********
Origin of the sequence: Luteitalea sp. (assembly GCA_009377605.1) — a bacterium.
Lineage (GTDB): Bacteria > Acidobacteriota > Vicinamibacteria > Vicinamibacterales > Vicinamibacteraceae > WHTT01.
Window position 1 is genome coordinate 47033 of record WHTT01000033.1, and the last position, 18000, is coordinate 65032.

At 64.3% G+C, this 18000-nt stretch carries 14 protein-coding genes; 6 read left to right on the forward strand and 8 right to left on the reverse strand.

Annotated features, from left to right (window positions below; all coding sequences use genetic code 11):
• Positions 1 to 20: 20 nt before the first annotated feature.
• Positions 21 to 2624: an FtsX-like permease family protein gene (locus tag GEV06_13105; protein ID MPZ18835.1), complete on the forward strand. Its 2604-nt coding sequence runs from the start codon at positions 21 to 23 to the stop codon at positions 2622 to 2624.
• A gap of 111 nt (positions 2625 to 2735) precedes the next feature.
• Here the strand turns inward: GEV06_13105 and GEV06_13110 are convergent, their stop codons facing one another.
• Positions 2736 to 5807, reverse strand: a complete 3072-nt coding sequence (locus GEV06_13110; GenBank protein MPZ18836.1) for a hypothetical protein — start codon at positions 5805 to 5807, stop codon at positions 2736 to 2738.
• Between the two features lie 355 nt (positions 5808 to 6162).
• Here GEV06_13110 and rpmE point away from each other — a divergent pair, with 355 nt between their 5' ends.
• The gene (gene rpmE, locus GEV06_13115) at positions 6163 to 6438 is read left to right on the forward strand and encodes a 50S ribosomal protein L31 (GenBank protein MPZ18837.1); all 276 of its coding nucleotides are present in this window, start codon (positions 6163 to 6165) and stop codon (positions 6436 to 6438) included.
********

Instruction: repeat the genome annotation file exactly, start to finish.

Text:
Origin of the sequence: Luteitalea sp. (assembly GCA_009377605.1) — a bacterium.
Lineage (GTDB): Bacteria > Acidobacteriota > Vicinamibacteria > Vicinamibacterales > Vicinamibacteraceae > WHTT01.
Window position 1 is genome coordinate 47033 of record WHTT01000033.1, and the last position, 18000, is coordinate 65032.

At 64.3% G+C, this 18000-nt stretch carries 14 protein-coding genes; 6 read left to right on the forward strand and 8 right to left on the reverse strand.

Annotated features, from left to right (window positions below; all coding sequences use genetic code 11):
• Positions 1 to 20: 20 nt before the first annotated feature.
• Positions 21 to 2624: an FtsX-like permease family protein gene (locus tag GEV06_13105; protein ID MPZ18835.1), complete on the forward strand. Its 2604-nt coding sequence runs from the start codon at positions 21 to 23 to the stop codon at positions 2622 to 2624.
• A gap of 111 nt (positions 2625 to 2735) precedes the next feature.
• Here the strand turns inward: GEV06_13105 and GEV06_13110 are convergent, their stop codons facing one another.
• Positions 2736 to 5807, reverse strand: a complete 3072-nt coding sequence (locus GEV06_13110; GenBank protein MPZ18836.1) for a hypothetical protein — start codon at positions 5805 to 5807, stop codon at positions 2736 to 2738.
• Between the two features lie 355 nt (positions 5808 to 6162).
• Here GEV06_13110 and rpmE point away from each other — a divergent pair, with 355 nt between their 5' ends.
• The gene (gene rpmE, locus GEV06_13115) at positions 6163 to 6438 is read left to right on the forward strand and encodes a 50S ribosomal protein L31 (GenBank protein MPZ18837.1); all 276 of its coding nucleotides are present in this window, start codon (positions 6163 to 6165) and stop codon (positions 6436 to 6438) included.